Home » Antimicrobial Resistance » New strategies for clinical trials are needed to combat AMR

Daniel F. Sahm, PhD, D(ABMM), FAAM

Vice President Global Microbiology Services and Chief Scientific Officer, IHMA

Darcie Carpenter, PhD

Director Global Business Development, IHMA

The continued threat of antimicrobial drug resistance (AMR) spawns a wide spectrum of anti-infective strategies.

Dr Daniel Sahm, who has worked in drug development for 30 years and is Chief Scientific Officer at IHMA, states that small molecule drugs developed for infectious diseases are not maintaining the level of effectiveness needed to keep up with AMR. 

Finding new innovative approaches  

This continued threat of AMR among clinically relevant bacteria has resulted in the pursuit of newer strategies to develop products for the management and treatment of bacterial infections. These new strategies go beyond small molecules such as the typical antibiotics (e.g. penicillins, cephalosporins, fluoroquinolones, etc) and venture into areas such as anti-virulence products, vaccines, immunomodulators, bacteriophage therapy and microbiome manipulations. These innovative approaches are scientifically exciting and provide many new paths forward

Complexity of trial design

However, they also introduce many new challenges with regards to complexity of clinical trial designs, product manufacturing and the development of analytical methods. For these reasons lab service providers who support all phases of anti-infective development, such as the IHMA, must be scientifically flexible and adaptive.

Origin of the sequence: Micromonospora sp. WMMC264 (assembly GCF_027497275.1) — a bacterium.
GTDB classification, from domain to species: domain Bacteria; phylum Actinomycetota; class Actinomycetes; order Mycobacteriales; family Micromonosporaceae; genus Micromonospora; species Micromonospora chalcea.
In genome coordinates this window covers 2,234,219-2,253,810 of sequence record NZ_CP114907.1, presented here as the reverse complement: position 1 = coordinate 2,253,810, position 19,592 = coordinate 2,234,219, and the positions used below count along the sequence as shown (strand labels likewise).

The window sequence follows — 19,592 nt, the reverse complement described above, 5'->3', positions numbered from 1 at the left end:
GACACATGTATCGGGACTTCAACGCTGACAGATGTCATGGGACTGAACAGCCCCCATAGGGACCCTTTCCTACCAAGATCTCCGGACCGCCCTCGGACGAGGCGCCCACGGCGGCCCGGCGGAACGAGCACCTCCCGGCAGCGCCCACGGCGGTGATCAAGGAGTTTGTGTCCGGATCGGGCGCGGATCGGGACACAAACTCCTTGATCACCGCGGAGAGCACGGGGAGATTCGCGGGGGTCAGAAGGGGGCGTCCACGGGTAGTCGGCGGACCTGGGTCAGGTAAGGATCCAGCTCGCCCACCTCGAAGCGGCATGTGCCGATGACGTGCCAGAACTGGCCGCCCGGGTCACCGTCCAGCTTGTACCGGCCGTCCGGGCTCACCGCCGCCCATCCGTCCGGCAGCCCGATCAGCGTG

We probably cannot fully win the battle against AMR, but we certainly cannot afford to lose it.

New assay methods must be fully developed and validated in order to provide the necessary analytics, they also must be performed in a manner and volume that are consistent with the needs of clinical trial designs and timelines. These evolving strategies also present challenges to the microbiology diagnostic industry as many of the new analytical methods may need to be adapted for routine testing in clinical microbiology laboratories throughout the world. 

Keeping ahead of AMR

As the focus for these new therapeutic strategies evolves, clinical microbiologist Dr Darcie Carpenter says: “We must adapt these clinical trial testing approaches for routine laboratory use as we try to move these therapeutic agents through the approval processes.” So, the fight against bacterial diseases continues with an opponent that has the full genetic capability to fight back. “We probably cannot fully win the battle against AMR, but we certainly cannot afford to lose it,” says Dr Sahm. “At this point, we are simply trying to stay one step ahead of this public health challenge.”

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